Hearing the news: getting a diagnosis

Hearing the news that your child has a learning disability is a huge shock for any parent, and brings new emotions and challenges.

At whatever stage you receive a diagnosis you are suddenly faced with new emotions and challenges, from grief and confusion to concern about the future.

When you receive a diagnosis, you will probably receive a lot of information all in one go, and you may find this too much to take in. In fact, it may be weeks or even months before you feel able to find out more about your child's condition. Try to deal with the information piece by piece as you need it, and don't be afraid to ask the people working with your child to go back through any of the details you might have missed.

After a diagnosis it is important to make sure you and your family get the right support, as you start to come to terms with your child's needs and the adjustments you have to make as a family.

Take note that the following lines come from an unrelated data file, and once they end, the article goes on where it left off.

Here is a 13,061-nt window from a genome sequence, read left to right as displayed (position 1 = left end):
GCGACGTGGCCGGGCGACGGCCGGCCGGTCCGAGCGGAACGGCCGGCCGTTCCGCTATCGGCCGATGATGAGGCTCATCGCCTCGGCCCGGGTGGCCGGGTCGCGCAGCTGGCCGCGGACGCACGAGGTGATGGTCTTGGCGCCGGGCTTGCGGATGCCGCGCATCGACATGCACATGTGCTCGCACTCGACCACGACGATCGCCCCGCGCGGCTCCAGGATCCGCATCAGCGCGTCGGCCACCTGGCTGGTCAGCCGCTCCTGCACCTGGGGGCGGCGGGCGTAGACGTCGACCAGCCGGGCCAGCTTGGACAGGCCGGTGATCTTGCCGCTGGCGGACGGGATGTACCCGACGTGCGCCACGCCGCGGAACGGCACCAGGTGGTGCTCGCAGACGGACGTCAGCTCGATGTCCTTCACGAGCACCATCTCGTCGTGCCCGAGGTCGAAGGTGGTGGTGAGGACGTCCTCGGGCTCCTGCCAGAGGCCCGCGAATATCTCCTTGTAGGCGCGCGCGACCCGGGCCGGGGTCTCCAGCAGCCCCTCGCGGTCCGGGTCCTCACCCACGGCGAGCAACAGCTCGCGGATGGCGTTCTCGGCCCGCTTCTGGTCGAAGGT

I wish I'd known at the time that life would go on, that things would be different but that didn't mean they still couldn't be great.

Many parents have told Mencap that talking to other people in a similar situation can be a big help. You can contact other families via a local support group, or through the Mencap parents forum. You can also get in touch with Contact a Family, who offer advice, information and support to the parents of disabled children and enable them to contact other families locally and nationally.

Having a child with a learning disability has an impact on the whole family, and other relatives may also need support to deal with their feelings. Coping with unsympathetic relatives can be a stressful experience, but helping them to access information and support can allow them to come to terms with the situation in their own time. 


 

Tests during pregnancy

In some cases, a learning disability may develop before birth.

Diagnosis after birth

Some parents will receive a diagnosis after their child's birth.

Help and support

During this time, parents will need time to talk about their feelings and any decisions they are going to make.

A parent's story: hearing the news

I was not offered any tests when I was pregnant with my first child. I did request an ultrasound after a threatened miscarriage at 12 weeks because I was concerned there might be a problem, but the request was refused.